Here are some important points to cover:

  • How important internet service is to you
  • How important affordable internet service is to the future of Canada
  • How important competition is in every industry
  • How much you pay every month for internet service and how much you will pay after UBB is implemented

(Taken from Digital Home’s article.)

ACT! For the sake of the internet.

Customers as Adversaries

This week, I tweeted about Rogers taking away the credit I had in my wireless account for the System Access Fee. A credit (For $6.95) that I was told I could have until the end of my contract.

The Rogers social media team responded to me, and I received a subsequent call from Delwin, of the Office of the President. I explained my situation to him, and he said that there was nothing in their notes, and that there was no code for the System Access Fee credit in the system anymore. Of course not.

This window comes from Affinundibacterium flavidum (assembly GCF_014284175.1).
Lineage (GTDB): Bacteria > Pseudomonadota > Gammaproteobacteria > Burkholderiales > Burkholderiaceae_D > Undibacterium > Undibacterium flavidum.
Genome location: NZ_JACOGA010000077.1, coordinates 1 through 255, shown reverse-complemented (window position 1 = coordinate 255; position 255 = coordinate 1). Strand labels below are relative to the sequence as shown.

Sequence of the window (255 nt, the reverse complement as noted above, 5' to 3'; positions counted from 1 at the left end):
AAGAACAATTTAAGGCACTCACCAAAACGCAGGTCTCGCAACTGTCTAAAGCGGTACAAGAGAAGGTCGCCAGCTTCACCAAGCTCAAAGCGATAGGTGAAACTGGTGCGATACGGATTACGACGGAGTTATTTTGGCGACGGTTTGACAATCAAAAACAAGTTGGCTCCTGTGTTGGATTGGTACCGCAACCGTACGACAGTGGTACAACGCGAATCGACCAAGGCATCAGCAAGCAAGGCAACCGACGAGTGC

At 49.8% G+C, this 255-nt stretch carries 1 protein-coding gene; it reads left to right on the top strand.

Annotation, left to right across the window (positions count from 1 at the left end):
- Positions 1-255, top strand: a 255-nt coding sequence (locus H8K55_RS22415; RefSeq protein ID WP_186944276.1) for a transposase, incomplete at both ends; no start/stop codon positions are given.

I told him not to bother with anything else, I was going to let my contract expire and be done with this terrible company for good for my mobile phone. I explained to Delwin that it’s rather outrageous that they were willing to sacrifice $50 a month from a long time customer for the sake of $6.95 a month. He didn’t bother fighting, he knew it was a lost cause.

For full disclosure’s sake, my account is worth at least $80 a month, and I have received quite a few credits on my account already. Why? I fought tooth and nail for them because it’s not like Rogers would ever say a damn thing to me should prices for better plans be created.

I am sure many people share the number of credits I have, along with the stories of how they have had to fight for every single dollar in the account.

Thank you Rogers, and the other telecoms, for making sure you treat all of your customers as adversaries. You are profiting extraordinarily well from all the frustrations of consumers in this inexplicably monopolistic telecom industry in Canada, and the CRTC ensures that your profits for years to come will be safe.